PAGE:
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It Is Important to Handle All Fish With Care

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On: Tue, Apr 21, 2009 at 2:50PM | By: Merry Beth Ryan

It is important to remember to handle all the fish you catch with special care. Snook, along with many other saltwater species, are well worth protecting, as well as preserving. All too often we have each witnessed irresponsible anglers who disrespect the fish. I have even seen certain television fishing shows with so-called expert fishing guides mishandling the fish. There is no excuse for this behavior. A true sportsman has ethics, and he displays them every chance he gets. It is unfortunate a few bad apples spoil what a true outdoor enthusiast symbolizes. Because fishing is a sport enjoyed by all, we all need to be responsible when we are out fishing, and always remember that the fish we catch need to be properly released when we are catch-and-release fishing.

Releasing a fish in the proper manner will determine whether that fish lives or dies. Take the time to revive a fish you are releasing. Make sure the hook is out of its mouth, and then make sure your fish swims away healthy. Avoid using a towel, even if it is a wet towel; it is best to keep the fish in the water next to the boat if you will release it. Take whatever time you need to revive the fish at boat side. There is no time limit when releasing a fish. Before you let go of the fish make sure you have done everything in your power to allow that fish to swim off good and healthy. We want to make sure there will be plenty of fish left for our children and grandchildren to catch in years to come. It would be very selfish of a select few to spoil the fishing for our youth. There is no better feeling in the world than educating a young fishing enthusiast on how to properly handle a fish after catching it.

Education will help some, and more and more outdoor writers are writing articles hoping to educate anglers on the proper way to handle the fish, not only during the fight but during the release of the fish as well. It is imperative that we properly release the fish we catch to ensure they live a long productive life. The use of circle hooks has helped tremendously, nearly eliminating all gut-hooked fish. Circle hooks also enhance your odds of hooking a fish. All too often an angler will jerk the rod and pull the hook right out of the mouth of the fish. With circle hooks, at times it is best to use the rod holder, which allows the fish to pretty well hook itself; therefore, you are not tempted to jerk the hook away. On many occasions I have been just as successful using the rod holder as I was holding the rod myself. Certain fish, such as Trout, are very delicate and need to be handled with care. It is best to keep the Trout right in the water next to the boat when releasing them, especially if they are not keeper sized. Make sure your hands are wet when you handle any fish. Dry rough hands will shorten the life span of fish handled that way.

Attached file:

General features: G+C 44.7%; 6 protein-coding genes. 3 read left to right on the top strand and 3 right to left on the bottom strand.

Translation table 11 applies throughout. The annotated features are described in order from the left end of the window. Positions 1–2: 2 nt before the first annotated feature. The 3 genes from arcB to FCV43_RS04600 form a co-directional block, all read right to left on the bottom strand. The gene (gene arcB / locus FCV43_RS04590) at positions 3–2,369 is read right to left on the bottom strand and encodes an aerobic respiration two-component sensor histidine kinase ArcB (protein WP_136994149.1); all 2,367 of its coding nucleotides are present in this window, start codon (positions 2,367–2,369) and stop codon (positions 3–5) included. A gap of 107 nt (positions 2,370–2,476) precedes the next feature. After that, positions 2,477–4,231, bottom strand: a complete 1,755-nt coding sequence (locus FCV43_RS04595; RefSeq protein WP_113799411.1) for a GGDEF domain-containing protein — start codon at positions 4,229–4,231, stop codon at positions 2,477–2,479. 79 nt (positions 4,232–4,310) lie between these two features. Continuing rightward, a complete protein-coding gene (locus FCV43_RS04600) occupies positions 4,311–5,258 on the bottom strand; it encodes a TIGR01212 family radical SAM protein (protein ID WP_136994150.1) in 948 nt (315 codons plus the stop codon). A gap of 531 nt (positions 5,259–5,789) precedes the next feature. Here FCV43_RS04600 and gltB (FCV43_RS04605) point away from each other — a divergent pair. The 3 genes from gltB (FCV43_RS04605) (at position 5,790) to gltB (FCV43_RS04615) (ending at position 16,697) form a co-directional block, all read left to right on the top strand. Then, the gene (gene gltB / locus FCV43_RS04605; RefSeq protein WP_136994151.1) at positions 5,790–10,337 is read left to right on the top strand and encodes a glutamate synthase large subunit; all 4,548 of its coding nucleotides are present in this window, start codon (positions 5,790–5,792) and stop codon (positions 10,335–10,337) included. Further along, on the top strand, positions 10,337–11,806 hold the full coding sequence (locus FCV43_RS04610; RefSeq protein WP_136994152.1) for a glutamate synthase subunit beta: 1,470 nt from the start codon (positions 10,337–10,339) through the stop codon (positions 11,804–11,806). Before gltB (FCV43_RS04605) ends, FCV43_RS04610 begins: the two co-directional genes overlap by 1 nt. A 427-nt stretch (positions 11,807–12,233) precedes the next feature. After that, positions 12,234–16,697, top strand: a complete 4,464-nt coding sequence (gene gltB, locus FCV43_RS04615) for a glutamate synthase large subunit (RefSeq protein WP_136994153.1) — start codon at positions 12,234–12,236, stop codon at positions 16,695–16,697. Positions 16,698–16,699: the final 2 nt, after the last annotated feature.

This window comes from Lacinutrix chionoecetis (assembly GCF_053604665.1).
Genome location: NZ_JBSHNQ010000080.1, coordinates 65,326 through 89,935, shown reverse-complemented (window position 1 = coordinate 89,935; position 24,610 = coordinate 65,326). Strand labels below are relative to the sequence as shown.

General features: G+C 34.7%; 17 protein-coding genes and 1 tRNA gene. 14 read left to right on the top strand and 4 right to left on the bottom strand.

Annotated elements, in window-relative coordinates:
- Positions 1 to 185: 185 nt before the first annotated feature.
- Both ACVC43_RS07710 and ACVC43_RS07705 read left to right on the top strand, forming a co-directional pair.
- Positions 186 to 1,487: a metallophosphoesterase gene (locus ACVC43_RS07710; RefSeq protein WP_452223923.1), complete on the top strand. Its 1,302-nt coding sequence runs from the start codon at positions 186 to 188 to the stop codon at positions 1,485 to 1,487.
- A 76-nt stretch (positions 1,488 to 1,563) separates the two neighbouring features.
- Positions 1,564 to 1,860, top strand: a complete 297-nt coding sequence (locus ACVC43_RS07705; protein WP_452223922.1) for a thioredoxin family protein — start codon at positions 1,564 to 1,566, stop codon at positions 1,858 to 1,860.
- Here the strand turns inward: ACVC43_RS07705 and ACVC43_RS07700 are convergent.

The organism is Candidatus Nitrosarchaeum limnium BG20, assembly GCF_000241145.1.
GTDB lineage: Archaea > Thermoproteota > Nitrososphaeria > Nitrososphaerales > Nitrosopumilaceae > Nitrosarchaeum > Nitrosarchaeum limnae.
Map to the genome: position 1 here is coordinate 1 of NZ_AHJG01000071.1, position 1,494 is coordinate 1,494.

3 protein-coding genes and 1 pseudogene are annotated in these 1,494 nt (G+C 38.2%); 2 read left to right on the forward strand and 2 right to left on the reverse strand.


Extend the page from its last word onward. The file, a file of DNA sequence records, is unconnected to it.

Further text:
Avoid holding a fish up in a vertical position for a photo. Expert Snook biologist Ron Taylor has studied the effects this has on the fish and he suggests holding the fish in a horizontal position, versus the vertical position, gives the fish a better chance at survival after the release. If you are taking a fish out of the water to shoot a photo of it, make sure you are quick and get that fish back in the water as soon as you possibly can. A fish lives in the water and needs to be in it to survive. Just take a moment to imagine what it would be like for us to have our breathing taken away from us. Catch-and-release fishing is very rewarding; just take the proper steps to handle all the fish with respect when releasing them, so they will be there in the future for others to enjoy catching and releasing. Keep only what you can eat. Nothing upsets me more than when I catch a fish and notice some visible damage done prior to my catch. If anglers are not willing to take the time to release the fish they catch properly, they have no right fishing in the first place. I have caught several Snook that have been badly damaged around the cartilage of the mouth. I can see where someone has literally ripped the hook out and thrown the fish back into the water. Education will not cure this problem completely, but it sure can help reduce some of the unsportsman-like behaviors occurring on the water daily. It is best to simply avoid the release of a fish when dolphins are near. It is not cute to watch a dolphin time after time eat a small Snook, Redfish or Trout as an uneducated angler continues to feed the dolphins. If I am able to I will make a point to go over and politely explain to the people that what they are doing is not right. It is illegal to feed wild dolphins.

I feel better after I at least try to educate anglers who may be unintentionally feeding their released fish to the dolphin. If you have dolphins hanging around your boat on a regular basis, it is best to pick the anchor up and move to a new fishing hole. This is a great time of the year to be fishing. So why not get out there and enjoy some great fishing with your friends and family; just remember to handle the fish with care upon their release.


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